When talking about JoeArpaio17Sheriff Joe, the subject inevitably turns to the iconic pink underwear that Arpaio requires all Tent City inmates to wear. “Everybody says ‘Sheriff, what’s the pink underwear?’ Well I have a reason for that. The official reason, they were stealing the white underwear out of the jail and selling the underwear on the black market. They weren’t even washed and they were selling them.”

And people lose their shit over the pink underwear. Anything that further humiliates and punishes people already in prison is really exciting to these people.

“If I fly for free, can I come down there and dye the underwear?” one man asks.

The underwear have become so popular that Sheriff Joe now sells them online himself.

“So we started selling the underwear to give the money to the kids, the youth assistance foundation. So everybody loves the underwear.”

There were several pairs being auctioned off that day, along with autographed books and something called a “Sheriff Arpaio personal coin”. The grand prize was dinner that night with Arpaio and Representative Greg Barreto, something which seemed to come as a surprise to the sheriff.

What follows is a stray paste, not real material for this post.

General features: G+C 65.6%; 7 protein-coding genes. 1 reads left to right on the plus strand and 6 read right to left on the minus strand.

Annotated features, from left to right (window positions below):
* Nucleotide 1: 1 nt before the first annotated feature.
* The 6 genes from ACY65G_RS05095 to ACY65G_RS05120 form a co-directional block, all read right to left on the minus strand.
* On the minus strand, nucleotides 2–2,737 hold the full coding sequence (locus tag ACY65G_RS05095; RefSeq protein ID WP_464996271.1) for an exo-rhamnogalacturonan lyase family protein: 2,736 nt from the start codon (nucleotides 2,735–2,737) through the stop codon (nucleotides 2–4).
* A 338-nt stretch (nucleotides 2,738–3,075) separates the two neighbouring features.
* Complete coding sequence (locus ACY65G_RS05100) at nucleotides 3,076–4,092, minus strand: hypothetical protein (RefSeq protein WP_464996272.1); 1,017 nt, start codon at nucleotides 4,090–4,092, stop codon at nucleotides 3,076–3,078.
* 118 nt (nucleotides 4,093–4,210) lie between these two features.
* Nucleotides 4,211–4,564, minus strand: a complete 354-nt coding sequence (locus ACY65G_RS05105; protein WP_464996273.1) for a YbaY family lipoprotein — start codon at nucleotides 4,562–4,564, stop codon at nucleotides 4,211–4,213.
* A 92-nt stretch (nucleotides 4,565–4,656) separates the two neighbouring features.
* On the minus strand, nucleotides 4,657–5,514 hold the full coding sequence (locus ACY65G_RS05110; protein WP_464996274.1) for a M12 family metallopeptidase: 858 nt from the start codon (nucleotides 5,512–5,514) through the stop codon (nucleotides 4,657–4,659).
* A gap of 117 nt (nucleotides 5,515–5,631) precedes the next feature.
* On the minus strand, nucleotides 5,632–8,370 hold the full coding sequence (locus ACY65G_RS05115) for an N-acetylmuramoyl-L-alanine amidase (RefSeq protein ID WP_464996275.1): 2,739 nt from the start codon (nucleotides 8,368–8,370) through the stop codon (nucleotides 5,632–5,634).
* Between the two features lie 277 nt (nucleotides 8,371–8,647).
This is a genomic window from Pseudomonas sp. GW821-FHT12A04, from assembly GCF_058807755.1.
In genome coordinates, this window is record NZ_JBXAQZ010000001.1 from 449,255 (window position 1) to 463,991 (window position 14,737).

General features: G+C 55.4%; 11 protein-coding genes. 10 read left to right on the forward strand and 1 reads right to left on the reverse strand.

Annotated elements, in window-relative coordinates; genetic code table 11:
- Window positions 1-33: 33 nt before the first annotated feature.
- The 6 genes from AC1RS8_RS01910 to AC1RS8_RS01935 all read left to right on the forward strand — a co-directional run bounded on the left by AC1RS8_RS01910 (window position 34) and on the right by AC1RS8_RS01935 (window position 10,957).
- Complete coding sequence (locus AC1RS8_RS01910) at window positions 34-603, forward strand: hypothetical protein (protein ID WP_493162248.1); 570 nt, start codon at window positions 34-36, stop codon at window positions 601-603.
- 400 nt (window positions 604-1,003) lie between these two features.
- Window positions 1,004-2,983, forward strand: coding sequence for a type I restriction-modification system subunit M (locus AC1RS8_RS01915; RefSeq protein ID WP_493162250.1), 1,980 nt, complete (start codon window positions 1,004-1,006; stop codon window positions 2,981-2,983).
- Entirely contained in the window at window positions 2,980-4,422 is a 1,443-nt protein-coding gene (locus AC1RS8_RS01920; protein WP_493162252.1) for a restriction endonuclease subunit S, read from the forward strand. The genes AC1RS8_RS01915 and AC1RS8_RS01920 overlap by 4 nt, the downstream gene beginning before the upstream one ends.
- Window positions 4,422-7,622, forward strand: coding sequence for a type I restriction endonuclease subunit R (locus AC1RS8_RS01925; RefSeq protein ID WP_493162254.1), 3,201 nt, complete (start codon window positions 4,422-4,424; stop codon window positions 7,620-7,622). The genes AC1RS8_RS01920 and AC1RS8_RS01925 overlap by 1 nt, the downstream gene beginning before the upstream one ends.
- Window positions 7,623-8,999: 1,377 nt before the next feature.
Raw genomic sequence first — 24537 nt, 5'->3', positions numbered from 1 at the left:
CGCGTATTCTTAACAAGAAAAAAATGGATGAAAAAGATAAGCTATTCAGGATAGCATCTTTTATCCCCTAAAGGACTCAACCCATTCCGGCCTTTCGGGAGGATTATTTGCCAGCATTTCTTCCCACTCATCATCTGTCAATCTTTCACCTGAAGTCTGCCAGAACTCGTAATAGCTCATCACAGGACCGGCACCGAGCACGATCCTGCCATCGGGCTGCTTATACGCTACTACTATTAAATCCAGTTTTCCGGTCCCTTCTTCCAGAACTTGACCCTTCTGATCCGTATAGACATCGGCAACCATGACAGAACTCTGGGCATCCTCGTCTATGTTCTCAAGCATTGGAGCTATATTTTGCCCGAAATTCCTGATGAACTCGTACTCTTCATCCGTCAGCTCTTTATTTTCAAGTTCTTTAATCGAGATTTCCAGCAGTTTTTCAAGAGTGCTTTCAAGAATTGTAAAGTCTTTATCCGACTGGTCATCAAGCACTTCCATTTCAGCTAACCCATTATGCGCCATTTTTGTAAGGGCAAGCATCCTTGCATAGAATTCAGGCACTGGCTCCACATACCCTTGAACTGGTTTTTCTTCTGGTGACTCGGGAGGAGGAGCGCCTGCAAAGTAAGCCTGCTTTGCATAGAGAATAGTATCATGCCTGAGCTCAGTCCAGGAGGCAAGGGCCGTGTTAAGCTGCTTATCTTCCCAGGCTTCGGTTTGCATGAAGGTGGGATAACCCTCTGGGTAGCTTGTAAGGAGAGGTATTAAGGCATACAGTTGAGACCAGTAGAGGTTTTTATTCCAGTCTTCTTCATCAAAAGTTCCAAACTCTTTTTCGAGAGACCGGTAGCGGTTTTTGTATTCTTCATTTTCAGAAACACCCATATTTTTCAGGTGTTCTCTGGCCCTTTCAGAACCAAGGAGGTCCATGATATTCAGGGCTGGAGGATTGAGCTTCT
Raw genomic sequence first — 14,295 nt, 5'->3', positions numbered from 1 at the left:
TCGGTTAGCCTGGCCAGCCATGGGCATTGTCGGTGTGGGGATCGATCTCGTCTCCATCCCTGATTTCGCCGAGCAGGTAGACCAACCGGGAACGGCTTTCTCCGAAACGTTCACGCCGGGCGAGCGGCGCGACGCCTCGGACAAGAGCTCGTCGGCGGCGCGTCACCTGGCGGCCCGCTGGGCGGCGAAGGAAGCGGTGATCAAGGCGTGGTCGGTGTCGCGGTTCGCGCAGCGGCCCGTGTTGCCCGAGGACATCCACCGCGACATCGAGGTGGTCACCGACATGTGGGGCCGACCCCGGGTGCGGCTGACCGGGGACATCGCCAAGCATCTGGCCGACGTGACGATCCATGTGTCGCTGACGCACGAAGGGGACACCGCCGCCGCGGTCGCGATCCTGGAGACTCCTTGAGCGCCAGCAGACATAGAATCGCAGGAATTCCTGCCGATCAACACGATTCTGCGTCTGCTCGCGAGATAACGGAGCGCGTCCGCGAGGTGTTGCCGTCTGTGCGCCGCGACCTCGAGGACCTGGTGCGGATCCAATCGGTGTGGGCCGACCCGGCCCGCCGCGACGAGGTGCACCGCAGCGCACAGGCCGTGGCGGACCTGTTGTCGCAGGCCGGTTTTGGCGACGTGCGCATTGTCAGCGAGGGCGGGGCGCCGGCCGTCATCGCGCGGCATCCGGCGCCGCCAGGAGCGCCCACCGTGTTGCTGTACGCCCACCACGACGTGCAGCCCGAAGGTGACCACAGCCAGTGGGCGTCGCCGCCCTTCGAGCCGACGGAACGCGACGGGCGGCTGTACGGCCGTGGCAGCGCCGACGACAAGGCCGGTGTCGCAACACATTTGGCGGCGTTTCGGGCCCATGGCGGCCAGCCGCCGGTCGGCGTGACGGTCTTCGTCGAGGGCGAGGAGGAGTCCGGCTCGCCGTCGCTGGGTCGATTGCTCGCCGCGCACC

An aging veteran wins a pair of the pink underwear, putting them on with glee before marching across the street and walking down the line of protesters with his arms raised in victory. He comes back and stands next to Sheriff Joe, encouraging him to go across the street to confront them.

Although the speeches continue, Sheriff Joe wanders off the stage with his entourage and makes his way towards the counter protest.

“Wait, where are you going?” says the guy at the podium.

The man in tactical gear bumps into me as he scrambles to walk next to Arpaio.

“Sorry!” he calls back. The crowd across the street gets louder as Arpaio approaches. Some people turn their back, others scream at him, try to ask him questions, push their children forward so that he can see them.

A lot of people flip him the bird.

As the Arpaio makes his way down the line, the man in the pink underwear pokes at protester’s signs with an American flag.

Arpaio loves this.

Pleased with the ruckus he created, Arpaio smiles and waves as he climbs into a pearl white Nissan SUV, and is whisked away into the Salem afternoon.